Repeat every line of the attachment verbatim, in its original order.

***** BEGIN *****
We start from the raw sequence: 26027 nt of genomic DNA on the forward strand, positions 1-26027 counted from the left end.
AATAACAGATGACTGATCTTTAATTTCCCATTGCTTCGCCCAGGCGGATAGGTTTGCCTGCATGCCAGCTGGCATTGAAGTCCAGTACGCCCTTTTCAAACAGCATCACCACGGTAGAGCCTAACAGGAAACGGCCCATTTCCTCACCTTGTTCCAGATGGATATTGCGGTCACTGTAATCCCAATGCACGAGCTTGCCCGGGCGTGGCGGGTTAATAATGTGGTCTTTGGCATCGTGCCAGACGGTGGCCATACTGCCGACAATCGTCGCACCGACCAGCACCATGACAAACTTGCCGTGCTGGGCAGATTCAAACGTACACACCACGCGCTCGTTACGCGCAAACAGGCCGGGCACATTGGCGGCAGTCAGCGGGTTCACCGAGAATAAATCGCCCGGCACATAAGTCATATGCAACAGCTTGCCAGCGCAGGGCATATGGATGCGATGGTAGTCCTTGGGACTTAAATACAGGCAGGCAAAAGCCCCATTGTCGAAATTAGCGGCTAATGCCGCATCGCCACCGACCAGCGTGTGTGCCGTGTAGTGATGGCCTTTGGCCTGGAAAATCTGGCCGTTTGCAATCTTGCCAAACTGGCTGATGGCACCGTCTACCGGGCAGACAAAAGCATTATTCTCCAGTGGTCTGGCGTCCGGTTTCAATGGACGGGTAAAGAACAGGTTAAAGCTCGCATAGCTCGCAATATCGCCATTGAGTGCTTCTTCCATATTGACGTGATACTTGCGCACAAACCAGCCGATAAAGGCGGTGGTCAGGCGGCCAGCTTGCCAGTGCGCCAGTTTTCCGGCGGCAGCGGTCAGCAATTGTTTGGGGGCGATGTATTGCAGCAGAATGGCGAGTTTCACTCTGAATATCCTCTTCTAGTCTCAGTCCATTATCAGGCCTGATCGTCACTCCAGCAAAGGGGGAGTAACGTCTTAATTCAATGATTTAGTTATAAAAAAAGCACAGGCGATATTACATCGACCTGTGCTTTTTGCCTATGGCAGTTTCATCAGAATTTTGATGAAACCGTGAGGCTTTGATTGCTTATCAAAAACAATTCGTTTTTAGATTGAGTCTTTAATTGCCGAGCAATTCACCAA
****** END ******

We start from the raw sequence: 26027 nt of genomic DNA on the forward strand, positions 1-26027 counted from the left end.
AATAACAGATGACTGATCTTTAATTTCCCATTGCTTCGCCCAGGCGGATAGGTTTGCCTGCATGCCAGCTGGCATTGAAGTCCAGTACGCCCTTTTCAAACAGCATCACCACGGTAGAGCCTAACAGGAAACGGCCCATTTCCTCACCTTGTTCCAGATGGATATTGCGGTCACTGTAATCCCAATGCACGAGCTTGCCCGGGCGTGGCGGGTTAATAATGTGGTCTTTGGCATCGTGCCAGACGGTGGCCATACTGCCGACAATCGTCGCACCGACCAGCACCATGACAAACTTGCCGTGCTGGGCAGATTCAAACGTACACACCACGCGCTCGTTACGCGCAAACAGGCCGGGCACATTGGCGGCAGTCAGCGGGTTCACCGAGAATAAATCGCCCGGCACATAAGTCATATGCAACAGCTTGCCAGCGCAGGGCATATGGATGCGATGGTAGTCCTTGGGACTTAAATACAGGCAGGCAAAAGCCCCATTGTCGAAATTAGCGGCTAATGCCGCATCGCCACCGACCAGCGTGTGTGCCGTGTAGTGATGGCCTTTGGCCTGGAAAATCTGGCCGTTTGCAATCTTGCCAAACTGGCTGATGGCACCGTCTACCGGGCAGACAAAAGCATTATTCTCCAGTGGTCTGGCGTCCGGTTTCAATGGACGGGTAAAGAACAGGTTAAAGCTCGCATAGCTCGCAATATCGCCATTGAGTGCTTCTTCCATATTGACGTGATACTTGCGCACAAACCAGCCGATAAAGGCGGTGGTCAGGCGGCCAGCTTGCCAGTGCGCCAGTTTTCCGGCGGCAGCGGTCAGCAATTGTTTGGGGGCGATGTATTGCAGCAGAATGGCGAGTTTCACTCTGAATATCCTCTTCTAGTCTCAGTCCATTATCAGGCCTGATCGTCACTCCAGCAAAGGGGGAGTAACGTCTTAATTCAATGATTTAGTTATAAAAAAAGCACAGGCGATATTACATCGACCTGTGCTTTTTGCCTATGGCAGTTTCATCAGAATTTTGATGAAACCGTGAGGCTTTGATTGCTTATCAAAAACAATTCGTTTTTAGATTGAGTCTTTAATTGCCGAGCAATTCACCAA